The strength of an acid refers to the tendency of a certain acid to lose a proton. One of the main differences between a strong and a weak acid is the degree of dissociation in water. Strong acids completely dissociate in water into its ions; on the other hand, weak acids only undergo partial dissociation, which means that the original acid as well as its conjugate base will be present in solution at equilibrium.
For example: hydrochloric acid (HCl) is a strong acid. This means that in water HCl completely dissociates into H+ and Cl- ions:
`HCl rarr H^+ + Cl^-`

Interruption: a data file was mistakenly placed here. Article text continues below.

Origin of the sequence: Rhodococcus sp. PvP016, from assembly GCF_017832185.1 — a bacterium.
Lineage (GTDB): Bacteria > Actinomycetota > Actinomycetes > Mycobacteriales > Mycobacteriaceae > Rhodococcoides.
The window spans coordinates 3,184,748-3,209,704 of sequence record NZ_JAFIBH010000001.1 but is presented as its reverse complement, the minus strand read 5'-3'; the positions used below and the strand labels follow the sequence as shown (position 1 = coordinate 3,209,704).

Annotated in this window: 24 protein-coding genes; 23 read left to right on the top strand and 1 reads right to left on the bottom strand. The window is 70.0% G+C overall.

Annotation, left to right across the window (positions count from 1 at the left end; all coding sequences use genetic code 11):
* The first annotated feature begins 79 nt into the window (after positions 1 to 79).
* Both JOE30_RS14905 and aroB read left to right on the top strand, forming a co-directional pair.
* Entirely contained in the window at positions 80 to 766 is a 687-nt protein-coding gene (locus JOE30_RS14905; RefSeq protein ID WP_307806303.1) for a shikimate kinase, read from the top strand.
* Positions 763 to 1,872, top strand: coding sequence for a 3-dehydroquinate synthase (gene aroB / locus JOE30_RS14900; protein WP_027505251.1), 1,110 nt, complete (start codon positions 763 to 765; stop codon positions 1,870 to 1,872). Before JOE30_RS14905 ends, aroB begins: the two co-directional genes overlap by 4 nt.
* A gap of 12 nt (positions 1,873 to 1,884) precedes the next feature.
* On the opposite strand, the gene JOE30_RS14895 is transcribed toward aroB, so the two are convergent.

On the other hand, acetic acid is a weak acid. It does not completely dissociate:
`CH_3COOH harr CH_3COO^(-) + H^+`
Notice the difference in arrows used. The dissociation of acetic acid is reversible, and both the acid and its conjugate base are present in solution.
Some of the factors that determine acid strength are the following:
- Electronegativity. The more electronegative A- is in HA, the stronger the acid (e.g. Cl is electronegative)
- Atomic Radius. Increasing atomic radius gives a higher tendency to be a strong acid (e.g. HI is a stronger acid than HCl since I has a larger radius).
- Charge. A more positively charged species is more acidic.
- Equilibirum. The equilibrium position determines strength. Strong acids have equilibirum position to the far right (towards the products, as they more easily dissociate).